PTT consolidation on hold until Map Ta Phut ruling
The Nation 18 November 2009 | Chalida Ekvitthayavechnukul
PTT Group's consolidation is set to be delayed until the Supreme Administrative Court rules on the fate of 76 industrial projects in Map Ta Phut and nearby areas that have been suspended.
"The court proceedings have affected the evaluation of each company's assets and investment plans," said Chainoi Puankosoom, president and CEO of PTT Aromatics and Refining (PTTAR). "Hence, we have to wait for the verdict before making any decision. Right now, we expect to conclude our M&A plan next month and take 4-6 months for all the procedures."
He added that the M&A was earlier scheduled to be concluded in October, but it had been delayed because of prolonged problems in Map Ta Phut.
"If the court orders the suspension of the 76 projects, we [PTT and its subsidiaries] have planned to swap our products and export the surplus instead of using as feedstock for the new plants [which are suspended]. Under the synergy and business adjustment, our business performance should not be strongly impacted," he said.
Although PTTAR's Euro IV upgrading project, worth US$220 million (Bt7.3 billion), is also one of the 76 projects suspended, it remains on track to complete it by the end of 2011 as the new Euro IV oil standard will be implemented in 2012. So far, this project has already signed a construction contract and ordered the machines.
Chainoi emphasised that this project would not impact negatively on the environment, and on the contrary it would minimise the impact because of lower sulphur in the oil refining process.
"All of our projects have already passed the environmental impact assessment [EIA], which included health impact assessment [HIA], in the procedure. However, we are willing to follow the new environment act once the government implements it," he said.
Chainoi added that the company would give full support to make the related laws and regulations clear because that would restore investor confidence and improve the country's investment climate.
PTTAR plans to spend $330 million over the next five years, starting from 2010 to 2014. Of that, the Euro IV project is the largest project and the balance $110 million will be used to improve its production efficiency and other maintenance costs.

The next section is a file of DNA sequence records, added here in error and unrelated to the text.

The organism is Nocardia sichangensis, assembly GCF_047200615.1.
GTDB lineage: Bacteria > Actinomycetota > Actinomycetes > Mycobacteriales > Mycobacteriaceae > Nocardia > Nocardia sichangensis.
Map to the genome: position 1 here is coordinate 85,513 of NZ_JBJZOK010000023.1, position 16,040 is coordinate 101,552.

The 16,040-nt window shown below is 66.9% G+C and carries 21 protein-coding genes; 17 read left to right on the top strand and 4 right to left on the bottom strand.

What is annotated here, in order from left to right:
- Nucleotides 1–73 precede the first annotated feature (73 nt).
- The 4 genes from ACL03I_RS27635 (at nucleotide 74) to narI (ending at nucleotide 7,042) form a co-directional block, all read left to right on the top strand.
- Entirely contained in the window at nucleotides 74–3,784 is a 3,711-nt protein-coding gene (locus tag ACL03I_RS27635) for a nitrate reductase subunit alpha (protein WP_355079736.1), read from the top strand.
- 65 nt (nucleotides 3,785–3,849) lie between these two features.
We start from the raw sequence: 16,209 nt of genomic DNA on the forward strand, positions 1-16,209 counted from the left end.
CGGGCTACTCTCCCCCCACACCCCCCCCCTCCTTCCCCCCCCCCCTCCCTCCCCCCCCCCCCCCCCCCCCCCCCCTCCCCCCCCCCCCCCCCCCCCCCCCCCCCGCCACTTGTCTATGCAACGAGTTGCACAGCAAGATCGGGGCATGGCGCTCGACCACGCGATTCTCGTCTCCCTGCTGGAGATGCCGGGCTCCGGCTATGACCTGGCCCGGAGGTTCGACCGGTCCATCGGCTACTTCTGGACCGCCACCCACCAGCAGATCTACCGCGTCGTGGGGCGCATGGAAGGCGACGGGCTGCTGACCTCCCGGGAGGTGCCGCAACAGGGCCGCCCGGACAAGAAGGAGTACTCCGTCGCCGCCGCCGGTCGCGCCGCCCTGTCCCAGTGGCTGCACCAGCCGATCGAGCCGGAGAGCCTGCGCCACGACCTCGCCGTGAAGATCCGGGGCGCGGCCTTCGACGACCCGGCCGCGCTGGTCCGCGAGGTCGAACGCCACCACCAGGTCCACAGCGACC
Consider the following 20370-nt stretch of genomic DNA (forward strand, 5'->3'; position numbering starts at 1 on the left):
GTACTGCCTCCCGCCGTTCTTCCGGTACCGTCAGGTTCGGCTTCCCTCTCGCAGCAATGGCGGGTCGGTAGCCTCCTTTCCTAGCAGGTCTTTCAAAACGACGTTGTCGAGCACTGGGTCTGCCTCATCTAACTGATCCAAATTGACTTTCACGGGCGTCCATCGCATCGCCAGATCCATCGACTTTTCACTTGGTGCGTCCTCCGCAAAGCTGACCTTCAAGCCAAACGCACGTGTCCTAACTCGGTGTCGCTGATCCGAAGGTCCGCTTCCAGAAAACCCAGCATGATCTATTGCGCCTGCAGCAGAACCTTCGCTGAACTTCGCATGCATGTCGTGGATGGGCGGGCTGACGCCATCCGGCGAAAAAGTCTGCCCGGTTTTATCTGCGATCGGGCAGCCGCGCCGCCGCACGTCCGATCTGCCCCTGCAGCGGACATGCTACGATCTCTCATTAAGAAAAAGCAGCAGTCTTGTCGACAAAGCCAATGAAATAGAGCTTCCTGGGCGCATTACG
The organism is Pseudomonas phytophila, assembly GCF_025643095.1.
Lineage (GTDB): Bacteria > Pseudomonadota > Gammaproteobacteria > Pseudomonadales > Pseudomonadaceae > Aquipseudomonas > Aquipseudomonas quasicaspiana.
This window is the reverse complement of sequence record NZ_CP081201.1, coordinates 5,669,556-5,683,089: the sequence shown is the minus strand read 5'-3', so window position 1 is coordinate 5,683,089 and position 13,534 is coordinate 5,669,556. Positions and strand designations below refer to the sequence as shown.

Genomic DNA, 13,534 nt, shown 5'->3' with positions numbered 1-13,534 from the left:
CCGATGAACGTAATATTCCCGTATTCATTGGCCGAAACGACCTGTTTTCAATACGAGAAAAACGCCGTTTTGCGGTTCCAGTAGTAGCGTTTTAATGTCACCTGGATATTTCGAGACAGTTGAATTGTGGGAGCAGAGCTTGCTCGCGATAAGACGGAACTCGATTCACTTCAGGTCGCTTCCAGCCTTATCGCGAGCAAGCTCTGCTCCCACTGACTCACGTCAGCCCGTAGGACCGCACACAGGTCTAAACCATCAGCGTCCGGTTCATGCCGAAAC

Chainoi said the gross integrated margin (GIM) in this quarter would be around $5.5 to $6 per barrel, which makes the average of GIM in 2009 higher than $5 per barrel.
Chainoi said the GIM in 2010 would not be much different from this year because of slow recovery of the global economy.
Although new plants in China and the Middle East will start up in this quarter, the margin will not be much lower because oil refineries in the United States and Japan have shut down and cut their capacity following lower demand globally.
As a result, the price of aromatic products will vary in line with the changing oil price. He said it would rather be concerned about the insufficient feedstock to make aromatic products.
PTTAR's revenue this year may not reach its target of Bt270 billion but it will not affect the profitability. Yesterday, it won a Bt3-billion loan contract from the Export-Import Bank of Thailand to finance PTTAR'S expansion plan as well as productivity enhancement, manufacturing process improvement and environmental preservation in both upstream petrochemical and petroleum refining industries.
"We gained the profit of Bt3.3 billion by hedging 20 per cent of our refining capacity this year. We are considering our hedging plan in the coming year, when we are allowed to hedge up to 50 per cent of our production capacity, if it generates the satisfying margin," he said.
PTT has assumed oil price at $68 to $74 per barrel this year and $72 per barrel in 2010, he added.